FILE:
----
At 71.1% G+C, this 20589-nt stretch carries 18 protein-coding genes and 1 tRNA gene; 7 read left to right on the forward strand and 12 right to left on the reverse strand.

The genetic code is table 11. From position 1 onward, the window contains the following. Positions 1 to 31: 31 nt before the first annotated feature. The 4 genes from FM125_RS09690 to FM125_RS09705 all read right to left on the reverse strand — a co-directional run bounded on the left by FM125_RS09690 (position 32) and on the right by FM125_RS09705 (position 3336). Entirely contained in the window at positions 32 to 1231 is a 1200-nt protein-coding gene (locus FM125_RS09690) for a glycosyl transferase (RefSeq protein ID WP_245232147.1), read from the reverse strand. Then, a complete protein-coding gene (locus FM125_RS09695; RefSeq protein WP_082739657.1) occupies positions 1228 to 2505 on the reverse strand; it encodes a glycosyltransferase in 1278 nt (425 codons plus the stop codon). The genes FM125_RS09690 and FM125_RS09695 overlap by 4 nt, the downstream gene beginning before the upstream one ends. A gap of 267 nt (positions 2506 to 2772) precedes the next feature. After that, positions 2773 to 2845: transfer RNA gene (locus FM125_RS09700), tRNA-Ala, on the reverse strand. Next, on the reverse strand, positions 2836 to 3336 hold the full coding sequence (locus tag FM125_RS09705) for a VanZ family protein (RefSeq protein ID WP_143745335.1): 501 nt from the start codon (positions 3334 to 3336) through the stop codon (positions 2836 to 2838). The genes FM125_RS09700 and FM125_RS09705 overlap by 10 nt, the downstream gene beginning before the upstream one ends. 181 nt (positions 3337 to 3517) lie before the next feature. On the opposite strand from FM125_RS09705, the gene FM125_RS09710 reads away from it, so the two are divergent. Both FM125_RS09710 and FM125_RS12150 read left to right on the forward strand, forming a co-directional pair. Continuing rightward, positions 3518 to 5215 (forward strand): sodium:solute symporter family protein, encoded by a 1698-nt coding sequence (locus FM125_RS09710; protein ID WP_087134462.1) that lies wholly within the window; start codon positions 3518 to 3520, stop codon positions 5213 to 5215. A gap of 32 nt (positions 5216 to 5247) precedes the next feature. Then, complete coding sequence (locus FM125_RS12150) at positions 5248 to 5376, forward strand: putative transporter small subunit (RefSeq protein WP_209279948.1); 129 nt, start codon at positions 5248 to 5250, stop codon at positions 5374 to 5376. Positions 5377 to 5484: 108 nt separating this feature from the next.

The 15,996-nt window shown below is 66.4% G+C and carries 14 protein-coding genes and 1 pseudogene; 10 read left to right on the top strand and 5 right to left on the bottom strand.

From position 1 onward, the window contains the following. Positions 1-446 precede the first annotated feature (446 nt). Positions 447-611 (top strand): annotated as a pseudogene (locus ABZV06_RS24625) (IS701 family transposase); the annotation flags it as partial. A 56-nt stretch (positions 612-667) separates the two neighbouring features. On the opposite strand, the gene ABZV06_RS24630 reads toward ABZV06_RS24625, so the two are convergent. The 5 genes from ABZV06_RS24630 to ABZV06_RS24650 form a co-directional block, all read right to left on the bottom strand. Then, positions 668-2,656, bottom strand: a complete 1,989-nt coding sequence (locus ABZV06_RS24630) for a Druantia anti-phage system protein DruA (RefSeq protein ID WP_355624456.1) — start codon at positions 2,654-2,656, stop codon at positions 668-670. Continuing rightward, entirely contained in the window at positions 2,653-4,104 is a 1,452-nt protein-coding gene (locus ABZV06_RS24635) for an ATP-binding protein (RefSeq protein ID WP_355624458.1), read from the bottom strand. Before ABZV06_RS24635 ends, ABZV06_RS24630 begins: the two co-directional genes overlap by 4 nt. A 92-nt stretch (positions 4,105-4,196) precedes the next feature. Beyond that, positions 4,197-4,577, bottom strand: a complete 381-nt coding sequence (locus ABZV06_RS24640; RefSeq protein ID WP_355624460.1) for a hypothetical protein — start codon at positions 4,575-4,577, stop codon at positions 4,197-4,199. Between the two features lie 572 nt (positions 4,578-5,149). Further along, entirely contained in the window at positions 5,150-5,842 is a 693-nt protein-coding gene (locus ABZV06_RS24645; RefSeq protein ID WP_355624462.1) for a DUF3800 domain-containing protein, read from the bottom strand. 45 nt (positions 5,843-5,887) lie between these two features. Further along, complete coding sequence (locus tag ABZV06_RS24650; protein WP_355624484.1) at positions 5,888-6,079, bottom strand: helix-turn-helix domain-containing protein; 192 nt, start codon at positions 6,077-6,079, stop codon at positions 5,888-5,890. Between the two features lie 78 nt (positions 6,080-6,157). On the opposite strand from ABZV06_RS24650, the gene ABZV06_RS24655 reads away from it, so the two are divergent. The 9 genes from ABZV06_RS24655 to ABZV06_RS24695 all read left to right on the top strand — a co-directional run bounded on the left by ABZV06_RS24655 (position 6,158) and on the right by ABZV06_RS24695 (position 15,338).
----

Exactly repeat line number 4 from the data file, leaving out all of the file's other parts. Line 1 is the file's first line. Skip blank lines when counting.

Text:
From position 1 onward, the window contains the following. Positions 1-446 precede the first annotated feature (446 nt). Positions 447-611 (top strand): annotated as a pseudogene (locus ABZV06_RS24625) (IS701 family transposase); the annotation flags it as partial. A 56-nt stretch (positions 612-667) separates the two neighbouring features. On the opposite strand, the gene ABZV06_RS24630 reads toward ABZV06_RS24625, so the two are convergent. The 5 genes from ABZV06_RS24630 to ABZV06_RS24650 form a co-directional block, all read right to left on the bottom strand. Then, positions 668-2,656, bottom strand: a complete 1,989-nt coding sequence (locus ABZV06_RS24630) for a Druantia anti-phage system protein DruA (RefSeq protein ID WP_355624456.1) — start codon at positions 2,654-2,656, stop codon at positions 668-670. Continuing rightward, entirely contained in the window at positions 2,653-4,104 is a 1,452-nt protein-coding gene (locus ABZV06_RS24635) for an ATP-binding protein (RefSeq protein ID WP_355624458.1), read from the bottom strand. Before ABZV06_RS24635 ends, ABZV06_RS24630 begins: the two co-directional genes overlap by 4 nt. A 92-nt stretch (positions 4,105-4,196) precedes the next feature. Beyond that, positions 4,197-4,577, bottom strand: a complete 381-nt coding sequence (locus ABZV06_RS24640; RefSeq protein ID WP_355624460.1) for a hypothetical protein — start codon at positions 4,575-4,577, stop codon at positions 4,197-4,199. Between the two features lie 572 nt (positions 4,578-5,149). Further along, entirely contained in the window at positions 5,150-5,842 is a 693-nt protein-coding gene (locus ABZV06_RS24645; RefSeq protein ID WP_355624462.1) for a DUF3800 domain-containing protein, read from the bottom strand. 45 nt (positions 5,843-5,887) lie between these two features. Further along, complete coding sequence (locus tag ABZV06_RS24650; protein WP_355624484.1) at positions 5,888-6,079, bottom strand: helix-turn-helix domain-containing protein; 192 nt, start codon at positions 6,077-6,079, stop codon at positions 5,888-5,890. Between the two features lie 78 nt (positions 6,080-6,157). On the opposite strand from ABZV06_RS24650, the gene ABZV06_RS24655 reads away from it, so the two are divergent. The 9 genes from ABZV06_RS24655 to ABZV06_RS24695 all read left to right on the top strand — a co-directional run bounded on the left by ABZV06_RS24655 (position 6,158) and on the right by ABZV06_RS24695 (position 15,338).